Délı̨nę, Northwest Territories Canada

Discover Délı̨nę, Northwest Territories: A Historical and Cultural Gem

Nestled in the Sahtu Region of the Northwest Territories, Canada, the Charter Community of Délı̨nę is a place of rich history and natural beauty. Located on the western shore of Great Bear Lake, 544 km northwest of Yellowknife, Délı̨nę, meaning "where the waters flow," is a reference to the headwaters of the Great Bear River, Sahtúdé. It is the only settlement on the shores of Great Bear Lake, with Fort Confidence last used in the 1800s and Port Radium closed in 1982.

The Historical Journey of Délı̨nę, Northwest Territories

The history of Délı̨nę dates back to 1799 when the North West Company established a trading post in the area. However, it was in 1825 that Peter Warren Dease of the Hudson's Bay Company erected an outpost here as the staging area and winter quarters for Sir John Franklin's second Arctic expedition. This outpost, known as Fort Franklin, is where Sir John Franklin's diary records his men playing ice sports similar to modern-day hockey, making Délı̨nę one of the birthplaces of ice hockey.

The Hudson's Bay Company returned between 1863 and 1869, establishing a post called Fort Norman a short distance west, and across the lake narrows, from John Franklin's original post. Later, Fort Franklin was established as a modern-era trading post of the Hudson's Bay Company, constructed at one of the most productive Dene fisheries in the Mackenzie River drainage basin.

The area gained prominence when pitchblende was discovered at the Eldorado Mine, some 250 km away, on the eastern shore, at Port Radium. During World War II, the Canadian Government took over the mine to produce uranium for the then-secret American nuclear bomb project. Unfortunately, the risks associated with radioactive materials were not well communicated, leading to many Dene men being exposed to dangerous amounts of radiation, which Délı̨nę residents believe led to the development of cancer and premature deaths.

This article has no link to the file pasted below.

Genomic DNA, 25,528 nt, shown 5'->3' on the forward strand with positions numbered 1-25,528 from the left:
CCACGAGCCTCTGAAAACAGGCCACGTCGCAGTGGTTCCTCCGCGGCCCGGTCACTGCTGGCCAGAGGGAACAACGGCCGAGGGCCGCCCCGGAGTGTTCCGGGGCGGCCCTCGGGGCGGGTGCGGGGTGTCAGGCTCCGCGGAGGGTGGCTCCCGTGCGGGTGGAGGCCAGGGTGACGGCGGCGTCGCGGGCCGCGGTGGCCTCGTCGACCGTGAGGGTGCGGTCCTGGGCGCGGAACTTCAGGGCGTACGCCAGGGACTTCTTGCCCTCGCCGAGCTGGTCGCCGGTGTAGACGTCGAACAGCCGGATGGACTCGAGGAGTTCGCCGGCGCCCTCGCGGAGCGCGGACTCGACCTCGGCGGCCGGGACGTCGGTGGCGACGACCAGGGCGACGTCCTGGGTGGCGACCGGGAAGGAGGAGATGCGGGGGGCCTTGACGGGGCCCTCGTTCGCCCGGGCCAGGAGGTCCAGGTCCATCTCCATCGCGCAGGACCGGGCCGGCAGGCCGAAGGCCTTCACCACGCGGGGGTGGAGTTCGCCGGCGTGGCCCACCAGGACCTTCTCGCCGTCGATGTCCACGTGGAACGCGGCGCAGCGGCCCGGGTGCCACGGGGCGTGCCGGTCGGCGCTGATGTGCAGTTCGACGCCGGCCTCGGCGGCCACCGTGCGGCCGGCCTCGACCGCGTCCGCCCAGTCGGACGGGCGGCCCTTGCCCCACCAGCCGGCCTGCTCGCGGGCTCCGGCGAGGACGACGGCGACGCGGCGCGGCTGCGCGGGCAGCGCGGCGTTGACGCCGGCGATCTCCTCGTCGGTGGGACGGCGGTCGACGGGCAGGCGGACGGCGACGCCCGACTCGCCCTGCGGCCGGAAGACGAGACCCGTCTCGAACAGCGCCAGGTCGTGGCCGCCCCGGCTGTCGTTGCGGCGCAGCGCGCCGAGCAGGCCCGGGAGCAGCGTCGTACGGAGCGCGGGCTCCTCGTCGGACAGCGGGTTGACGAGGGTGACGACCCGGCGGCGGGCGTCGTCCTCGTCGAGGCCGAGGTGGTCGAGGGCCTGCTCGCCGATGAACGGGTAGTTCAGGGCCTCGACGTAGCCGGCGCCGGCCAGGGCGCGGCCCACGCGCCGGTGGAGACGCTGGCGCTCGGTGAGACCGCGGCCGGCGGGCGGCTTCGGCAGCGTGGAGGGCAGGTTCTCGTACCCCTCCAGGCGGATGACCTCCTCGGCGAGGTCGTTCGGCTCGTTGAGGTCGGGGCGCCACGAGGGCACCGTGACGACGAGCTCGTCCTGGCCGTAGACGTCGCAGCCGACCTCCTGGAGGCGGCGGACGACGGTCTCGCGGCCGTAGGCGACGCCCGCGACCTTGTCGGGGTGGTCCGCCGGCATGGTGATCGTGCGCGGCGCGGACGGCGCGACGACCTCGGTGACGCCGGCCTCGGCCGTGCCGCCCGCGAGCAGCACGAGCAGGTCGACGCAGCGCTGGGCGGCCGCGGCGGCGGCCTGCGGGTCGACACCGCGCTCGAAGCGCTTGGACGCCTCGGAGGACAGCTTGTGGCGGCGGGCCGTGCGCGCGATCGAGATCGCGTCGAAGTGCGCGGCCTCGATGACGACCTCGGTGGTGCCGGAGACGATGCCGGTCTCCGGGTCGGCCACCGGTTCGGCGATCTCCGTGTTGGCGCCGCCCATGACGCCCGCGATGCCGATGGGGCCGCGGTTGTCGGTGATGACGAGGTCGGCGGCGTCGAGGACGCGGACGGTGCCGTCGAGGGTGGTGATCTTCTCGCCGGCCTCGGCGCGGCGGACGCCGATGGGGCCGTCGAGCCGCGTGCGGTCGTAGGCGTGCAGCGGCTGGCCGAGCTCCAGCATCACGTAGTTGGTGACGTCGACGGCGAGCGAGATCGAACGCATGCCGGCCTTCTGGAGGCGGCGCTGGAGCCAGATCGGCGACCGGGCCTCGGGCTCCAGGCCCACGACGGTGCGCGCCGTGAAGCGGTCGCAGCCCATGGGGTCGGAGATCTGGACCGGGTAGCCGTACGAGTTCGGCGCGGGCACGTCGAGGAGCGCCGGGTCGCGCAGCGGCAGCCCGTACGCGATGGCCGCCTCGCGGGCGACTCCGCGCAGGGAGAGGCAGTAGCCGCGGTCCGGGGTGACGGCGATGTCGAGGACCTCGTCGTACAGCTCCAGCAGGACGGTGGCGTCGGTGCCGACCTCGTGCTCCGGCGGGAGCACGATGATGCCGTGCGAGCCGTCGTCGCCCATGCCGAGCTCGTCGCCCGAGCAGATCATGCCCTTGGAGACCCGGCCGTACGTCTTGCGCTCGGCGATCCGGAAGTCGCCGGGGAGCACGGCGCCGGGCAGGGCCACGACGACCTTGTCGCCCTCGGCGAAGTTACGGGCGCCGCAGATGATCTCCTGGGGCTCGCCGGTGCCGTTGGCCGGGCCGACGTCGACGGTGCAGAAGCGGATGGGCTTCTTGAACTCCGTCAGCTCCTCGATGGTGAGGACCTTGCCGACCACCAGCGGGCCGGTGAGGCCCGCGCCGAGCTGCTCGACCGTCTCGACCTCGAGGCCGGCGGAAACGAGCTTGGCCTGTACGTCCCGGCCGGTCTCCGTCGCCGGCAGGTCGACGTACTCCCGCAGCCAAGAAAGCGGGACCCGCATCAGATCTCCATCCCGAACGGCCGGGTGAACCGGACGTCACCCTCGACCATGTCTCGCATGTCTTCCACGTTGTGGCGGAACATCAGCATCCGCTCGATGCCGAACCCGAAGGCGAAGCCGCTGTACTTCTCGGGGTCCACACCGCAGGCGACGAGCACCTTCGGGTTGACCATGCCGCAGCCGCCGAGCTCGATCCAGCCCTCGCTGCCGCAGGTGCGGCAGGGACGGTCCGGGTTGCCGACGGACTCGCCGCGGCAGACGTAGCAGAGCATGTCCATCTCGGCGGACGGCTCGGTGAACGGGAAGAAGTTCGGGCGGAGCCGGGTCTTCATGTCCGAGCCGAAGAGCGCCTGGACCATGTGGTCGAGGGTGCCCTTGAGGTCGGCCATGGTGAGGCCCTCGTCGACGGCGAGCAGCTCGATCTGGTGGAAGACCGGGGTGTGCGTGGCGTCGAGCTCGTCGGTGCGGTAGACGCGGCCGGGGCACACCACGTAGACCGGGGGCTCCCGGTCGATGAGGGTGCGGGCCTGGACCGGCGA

On 1 June 1993, the name of Fort Franklin was changed to Délı̨nę, which means "where the waters flow", a reference to the headwaters of the Great Bear River, Sahtúdé.

Archaeological Treasures of Délı̨nę, Northwest Territories

John Franklin's 1825-1827 outpost was excavated by the Prince of Wales Northern Heritage Centre in 1987. The excavation uncovered beads, rings, and buttons, indicating the extent of trade between the Dene and Europeans. The site is protected by the Northwest Territories Archaeological Sites Regulations and was designated a National Historic Site of Canada in 1996.

Land Claims and Self-Government in Délı̨nę, Northwest Territories

Délı̨nę is represented by the Délı̨nę First Nation and belongs to the Sahtu Dene Council. Through the council, they completed negotiations with the Government of Canada for a comprehensive land claim settlement in 1993. Following this, Délı̨nę negotiated a self-government agreement with the Government of the Northwest Territories and the Government of Canada. The Final Self-Government Agreement was ratified by a majority vote of Délı̨nę's membership in March 2014 and enacted by the Parliament of Canada in June 2015 through Bill C-63. On September 1, 2016, the Délı̨nę Got'ı̨nę Government entered existence, legally assuming all of the responsibilities formerly held by the Délı̨nę First Nation, the Délı̨nę Land Corporation, and the Charter Community of Délı̨nę.

Demographics of Délı̨nę, Northwest Territories

In the 2021 Census of Population conducted by Statistics Canada, Délı̨nę had a population of 573 living in 190 of its 226 total private dwellings, a change of 7.5% from its 2016 population of 533. With a land area of 79.39 km2, it had a population density of 7.2/km2 in 2021. In the 2016 Census, there were 495 Indigenous people made up of 485 First Nations, Sahtu Dene people speaking North Slavey and 10 Métis people.

Climate of Délı̨nę, Northwest Territories

Délı̨nę has a subarctic climate, with mild summers and severely cold winters. Precipitation is very low, but is somewhat higher in the summer than at other times of the year. Despite the harsh climate, the community's rich history and cultural heritage make it a fascinating destination for those interested in the history of Canada's Northwest Territories.